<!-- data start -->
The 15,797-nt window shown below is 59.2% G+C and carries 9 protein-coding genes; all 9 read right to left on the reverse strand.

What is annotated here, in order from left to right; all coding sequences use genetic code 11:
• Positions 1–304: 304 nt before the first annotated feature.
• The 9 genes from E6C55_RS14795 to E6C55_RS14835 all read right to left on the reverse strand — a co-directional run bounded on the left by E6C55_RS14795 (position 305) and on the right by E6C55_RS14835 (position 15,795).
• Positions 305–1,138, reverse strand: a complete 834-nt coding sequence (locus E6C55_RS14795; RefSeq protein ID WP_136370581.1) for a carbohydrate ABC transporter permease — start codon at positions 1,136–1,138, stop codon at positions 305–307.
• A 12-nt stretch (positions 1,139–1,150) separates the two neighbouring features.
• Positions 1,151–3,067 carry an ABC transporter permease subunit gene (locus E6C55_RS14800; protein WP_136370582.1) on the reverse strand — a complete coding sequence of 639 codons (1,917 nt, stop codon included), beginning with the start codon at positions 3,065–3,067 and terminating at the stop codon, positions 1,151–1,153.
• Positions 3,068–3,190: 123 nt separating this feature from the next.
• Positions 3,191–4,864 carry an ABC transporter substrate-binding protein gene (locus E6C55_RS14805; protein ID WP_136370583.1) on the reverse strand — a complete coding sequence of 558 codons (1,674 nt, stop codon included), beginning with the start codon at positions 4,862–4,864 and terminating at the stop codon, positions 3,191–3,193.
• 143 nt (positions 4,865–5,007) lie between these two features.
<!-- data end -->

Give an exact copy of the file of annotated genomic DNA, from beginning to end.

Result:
The 15,797-nt window shown below is 59.2% G+C and carries 9 protein-coding genes; all 9 read right to left on the reverse strand.

What is annotated here, in order from left to right; all coding sequences use genetic code 11:
• Positions 1–304: 304 nt before the first annotated feature.
• The 9 genes from E6C55_RS14795 to E6C55_RS14835 all read right to left on the reverse strand — a co-directional run bounded on the left by E6C55_RS14795 (position 305) and on the right by E6C55_RS14835 (position 15,795).
• Positions 305–1,138, reverse strand: a complete 834-nt coding sequence (locus E6C55_RS14795; RefSeq protein ID WP_136370581.1) for a carbohydrate ABC transporter permease — start codon at positions 1,136–1,138, stop codon at positions 305–307.
• A 12-nt stretch (positions 1,139–1,150) separates the two neighbouring features.
• Positions 1,151–3,067 carry an ABC transporter permease subunit gene (locus E6C55_RS14800; protein WP_136370582.1) on the reverse strand — a complete coding sequence of 639 codons (1,917 nt, stop codon included), beginning with the start codon at positions 3,065–3,067 and terminating at the stop codon, positions 1,151–1,153.
• Positions 3,068–3,190: 123 nt separating this feature from the next.
• Positions 3,191–4,864 carry an ABC transporter substrate-binding protein gene (locus E6C55_RS14805; protein ID WP_136370583.1) on the reverse strand — a complete coding sequence of 558 codons (1,674 nt, stop codon included), beginning with the start codon at positions 4,862–4,864 and terminating at the stop codon, positions 3,191–3,193.
• 143 nt (positions 4,865–5,007) lie between these two features.